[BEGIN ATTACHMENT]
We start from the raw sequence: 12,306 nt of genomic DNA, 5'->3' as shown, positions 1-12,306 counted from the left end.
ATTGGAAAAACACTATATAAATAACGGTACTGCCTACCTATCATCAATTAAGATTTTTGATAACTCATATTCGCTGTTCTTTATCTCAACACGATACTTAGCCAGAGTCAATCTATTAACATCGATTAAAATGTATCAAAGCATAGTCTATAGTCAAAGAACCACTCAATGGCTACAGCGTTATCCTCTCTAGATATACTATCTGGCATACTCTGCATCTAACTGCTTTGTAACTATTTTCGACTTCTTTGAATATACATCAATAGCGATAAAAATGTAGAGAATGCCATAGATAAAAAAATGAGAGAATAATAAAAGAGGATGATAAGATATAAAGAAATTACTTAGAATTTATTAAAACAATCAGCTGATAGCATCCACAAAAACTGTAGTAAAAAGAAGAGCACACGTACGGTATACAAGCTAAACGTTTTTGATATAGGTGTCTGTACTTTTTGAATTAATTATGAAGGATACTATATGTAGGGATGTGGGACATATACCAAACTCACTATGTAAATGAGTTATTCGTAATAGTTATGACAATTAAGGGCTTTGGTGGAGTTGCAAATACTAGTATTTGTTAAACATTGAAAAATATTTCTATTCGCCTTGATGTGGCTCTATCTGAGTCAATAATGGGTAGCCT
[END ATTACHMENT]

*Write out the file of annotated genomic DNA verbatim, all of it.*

We start from the raw sequence: 12,306 nt of genomic DNA, 5'->3' as shown, positions 1-12,306 counted from the left end.
ATTGGAAAAACACTATATAAATAACGGTACTGCCTACCTATCATCAATTAAGATTTTTGATAACTCATATTCGCTGTTCTTTATCTCAACACGATACTTAGCCAGAGTCAATCTATTAACATCGATTAAAATGTATCAAAGCATAGTCTATAGTCAAAGAACCACTCAATGGCTACAGCGTTATCCTCTCTAGATATACTATCTGGCATACTCTGCATCTAACTGCTTTGTAACTATTTTCGACTTCTTTGAATATACATCAATAGCGATAAAAATGTAGAGAATGCCATAGATAAAAAAATGAGAGAATAATAAAAGAGGATGATAAGATATAAAGAAATTACTTAGAATTTATTAAAACAATCAGCTGATAGCATCCACAAAAACTGTAGTAAAAAGAAGAGCACACGTACGGTATACAAGCTAAACGTTTTTGATATAGGTGTCTGTACTTTTTGAATTAATTATGAAGGATACTATATGTAGGGATGTGGGACATATACCAAACTCACTATGTAAATGAGTTATTCGTAATAGTTATGACAATTAAGGGCTTTGGTGGAGTTGCAAATACTAGTATTTGTTAAACATTGAAAAATATTTCTATTCGCCTTGATGTGGCTCTATCTGAGTCAATAATGGGTAGCCT